Mainland Travel Permit for Taiwan Residents
|Mainland Travel Permit
for Taiwan Residents
Front and back of the travel permit
|Issued by||People's Republic of China|
|Type of document||Travel Document|
|Purpose||For travelling to Mainland China|
|Eligibility requirements||Republic of China nationals who are residents of Taiwan|
|Mainland Travel Permit for Taiwan Residents|
|Taiwan Compatriot Permit|
The Mainland Travel Permit for Taiwan Residents, also known as Taiwan Compatriot Permit, is a type of travel document issued by Ministry of Public Security of the People's Republic of China (MPS) to nationals of the Republic of China (Taiwan) with household registration in the Taiwan Area for entry into Mainland China. The Republic of China passport is not considered as a valid travel document by the People's Republic of China.
The permit serves as the sole travel document and identity document for ROC nationals in PRC and is used in all occasions in lieu of the ROC passport.
Background and usage
Due to the special political status of Taiwan, neither the PRC nor the ROC recognizes the passports issued by the other and neither considers travel between Mainland China and Taiwan as formal international travel. This permit is therefore issued as the travel document for Taiwanese residents to enter Mainland China since 1987, when then President of the Republic of China, Chiang Ching-Kuo, decided to lift the mutual travel ban across the Taiwan Strait.
The design of the older permits, issued until July 2015, takes the form of a regular machine-readable passport, but it does not have the National Emblem of the People's Republic of China printed on its cover as the regular PRC passport does. The document is valid for 5 years and has 32 pages. The design of the current version takes the form of an ID card, and is nearly identical to the Mainland Travel Permit for Hong Kong and Macao Residents with a few differences, such as a different color scheme. Newer permits are also valid for 5 years.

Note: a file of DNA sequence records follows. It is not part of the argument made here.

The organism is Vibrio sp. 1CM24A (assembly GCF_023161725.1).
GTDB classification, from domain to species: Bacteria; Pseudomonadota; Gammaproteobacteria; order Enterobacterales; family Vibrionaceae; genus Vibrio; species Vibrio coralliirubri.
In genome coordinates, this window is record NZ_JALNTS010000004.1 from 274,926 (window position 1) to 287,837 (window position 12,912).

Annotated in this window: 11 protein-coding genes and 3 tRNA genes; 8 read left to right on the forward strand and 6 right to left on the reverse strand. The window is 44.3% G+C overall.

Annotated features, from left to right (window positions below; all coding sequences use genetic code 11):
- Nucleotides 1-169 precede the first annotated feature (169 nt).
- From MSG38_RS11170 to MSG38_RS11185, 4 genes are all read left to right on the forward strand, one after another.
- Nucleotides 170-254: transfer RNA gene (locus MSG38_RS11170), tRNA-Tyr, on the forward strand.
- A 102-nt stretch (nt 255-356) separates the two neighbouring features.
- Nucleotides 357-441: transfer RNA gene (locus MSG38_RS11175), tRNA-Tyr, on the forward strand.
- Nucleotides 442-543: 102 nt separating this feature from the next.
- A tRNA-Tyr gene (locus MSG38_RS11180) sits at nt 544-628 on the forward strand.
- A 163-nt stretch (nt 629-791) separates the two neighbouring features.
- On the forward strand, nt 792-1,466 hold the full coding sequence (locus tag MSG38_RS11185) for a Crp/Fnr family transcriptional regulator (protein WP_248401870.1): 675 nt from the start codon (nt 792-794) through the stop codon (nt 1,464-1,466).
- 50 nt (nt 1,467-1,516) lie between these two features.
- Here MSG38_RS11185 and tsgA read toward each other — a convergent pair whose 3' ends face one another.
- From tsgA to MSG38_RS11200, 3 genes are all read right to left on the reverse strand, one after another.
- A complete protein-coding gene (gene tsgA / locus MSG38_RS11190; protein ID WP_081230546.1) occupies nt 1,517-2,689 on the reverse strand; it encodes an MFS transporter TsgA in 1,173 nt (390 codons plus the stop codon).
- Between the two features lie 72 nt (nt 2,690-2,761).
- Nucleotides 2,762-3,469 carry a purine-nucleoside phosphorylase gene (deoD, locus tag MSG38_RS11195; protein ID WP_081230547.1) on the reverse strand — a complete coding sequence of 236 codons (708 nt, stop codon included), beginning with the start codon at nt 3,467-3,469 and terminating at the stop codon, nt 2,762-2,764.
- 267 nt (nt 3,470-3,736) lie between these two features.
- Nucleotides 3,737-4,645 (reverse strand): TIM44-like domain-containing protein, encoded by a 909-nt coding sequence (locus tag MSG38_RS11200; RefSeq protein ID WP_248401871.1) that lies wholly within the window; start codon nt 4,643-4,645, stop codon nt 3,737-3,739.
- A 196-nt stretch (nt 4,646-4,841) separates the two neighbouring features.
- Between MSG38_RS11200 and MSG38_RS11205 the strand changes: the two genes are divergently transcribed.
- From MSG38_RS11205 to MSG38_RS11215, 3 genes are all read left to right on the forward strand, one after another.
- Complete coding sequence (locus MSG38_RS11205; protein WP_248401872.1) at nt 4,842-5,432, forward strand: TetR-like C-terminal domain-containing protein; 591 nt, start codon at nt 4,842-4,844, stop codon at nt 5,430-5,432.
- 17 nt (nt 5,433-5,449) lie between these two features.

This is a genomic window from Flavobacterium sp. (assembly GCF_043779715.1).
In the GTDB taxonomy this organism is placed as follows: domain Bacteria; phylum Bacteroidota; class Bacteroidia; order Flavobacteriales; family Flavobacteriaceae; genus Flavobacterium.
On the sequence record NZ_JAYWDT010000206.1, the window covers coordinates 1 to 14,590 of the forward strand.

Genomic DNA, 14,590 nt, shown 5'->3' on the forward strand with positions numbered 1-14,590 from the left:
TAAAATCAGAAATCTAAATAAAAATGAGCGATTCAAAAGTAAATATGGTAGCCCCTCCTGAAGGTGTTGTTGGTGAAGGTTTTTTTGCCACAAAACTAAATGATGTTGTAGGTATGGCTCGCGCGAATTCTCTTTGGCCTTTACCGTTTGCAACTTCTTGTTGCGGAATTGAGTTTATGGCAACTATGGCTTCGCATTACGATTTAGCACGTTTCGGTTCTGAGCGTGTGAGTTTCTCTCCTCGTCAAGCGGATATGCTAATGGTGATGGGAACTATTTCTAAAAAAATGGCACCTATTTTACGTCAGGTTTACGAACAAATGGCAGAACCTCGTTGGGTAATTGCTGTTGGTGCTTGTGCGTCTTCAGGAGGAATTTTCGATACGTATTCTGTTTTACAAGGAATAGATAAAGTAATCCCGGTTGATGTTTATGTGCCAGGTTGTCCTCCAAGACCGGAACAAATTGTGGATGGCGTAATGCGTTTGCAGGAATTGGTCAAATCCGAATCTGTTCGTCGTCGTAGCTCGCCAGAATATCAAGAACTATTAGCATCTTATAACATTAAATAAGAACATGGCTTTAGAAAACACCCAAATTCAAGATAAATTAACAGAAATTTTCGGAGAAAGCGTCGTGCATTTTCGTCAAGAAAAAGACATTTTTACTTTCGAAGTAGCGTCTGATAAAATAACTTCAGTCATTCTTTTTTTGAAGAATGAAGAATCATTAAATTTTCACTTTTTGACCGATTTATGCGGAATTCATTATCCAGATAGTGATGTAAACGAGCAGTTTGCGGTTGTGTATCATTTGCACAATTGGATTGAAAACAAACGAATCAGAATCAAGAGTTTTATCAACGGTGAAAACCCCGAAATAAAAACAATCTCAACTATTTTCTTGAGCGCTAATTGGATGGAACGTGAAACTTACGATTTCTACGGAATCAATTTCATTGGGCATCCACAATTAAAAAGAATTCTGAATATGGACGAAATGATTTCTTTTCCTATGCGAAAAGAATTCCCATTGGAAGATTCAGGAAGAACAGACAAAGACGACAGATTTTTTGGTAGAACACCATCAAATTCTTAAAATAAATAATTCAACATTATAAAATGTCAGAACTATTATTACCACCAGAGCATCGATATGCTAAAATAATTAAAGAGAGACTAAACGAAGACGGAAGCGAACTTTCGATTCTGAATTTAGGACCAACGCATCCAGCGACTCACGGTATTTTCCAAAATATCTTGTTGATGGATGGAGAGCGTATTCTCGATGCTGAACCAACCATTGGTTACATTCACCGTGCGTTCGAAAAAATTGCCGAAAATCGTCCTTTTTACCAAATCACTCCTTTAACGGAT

This entry permit serves also as the de facto ID card for ROC nationals who are residents of Taiwan in Mainland China. As a result, the permit can be accepted in cases of real estate purchasing, banking, medical treatment, insurance, employment, and more.
Due to its usage as an ID card and the increasing instances of Taiwanese's long-time stay and settlement in Mainland China, the Taiwan Affairs Office announced that effective from 24 September 2008, the serial number of Mainland travel permit for Taiwan residents will remain unchanged for the person's lifetime, which serves as the de facto national identification number.
Long-term travel permit
Taiwanese can apply for the permit in China Travel Service's Hong Kong or Macau branches or through travel agencies in Taiwan. Renewals can be done in CTS branches in Hong Kong and Macau, travel agencies in Taiwan, as well as Exit and Entry Administration bureaus in Mainland China.
Single-entry travel permit
The single-entry travel permit (not to be confused with "entry endorsements") is intended for Taiwanese residents who has never held the travel permit, or whose travel permit has recently expired, and who needs to travel to Mainland China. To be eligible, the applicant must hold his or her Taiwanese passport with remaining validity for more than six months, in conjunction with the person's Taiwanese ID card as well as two 2-inch photos. Some airports may require additional documents, such as a return ticket or an invitation letter. Eligible airports are: Shenyang, Qingdao, Dalian, Shanghai, Fuzhou, Xiamen, Wuhan, Chengdu, Haikou, Sanya, Beijing, Nanjing, Chongqing, Hangzhou, Guilin, Shenzhen, Xi'an, Changsha, Kunming, Harbin, Ningbo, Wuxi, Nanning, Wenzhou, Yancheng, Xuzhou, Zhengzhou, Changchun, Yantai, Tianjin, Jinan, Guiyang, Quanzhou, Nanchang and Hefei. The single-entry travel permit is valid for a stay up to 3 months. Holder of a valid, long-term travel permit is not eligible to use this service, he or she must instead carry the long-term permit or will be refused entry for not doing so.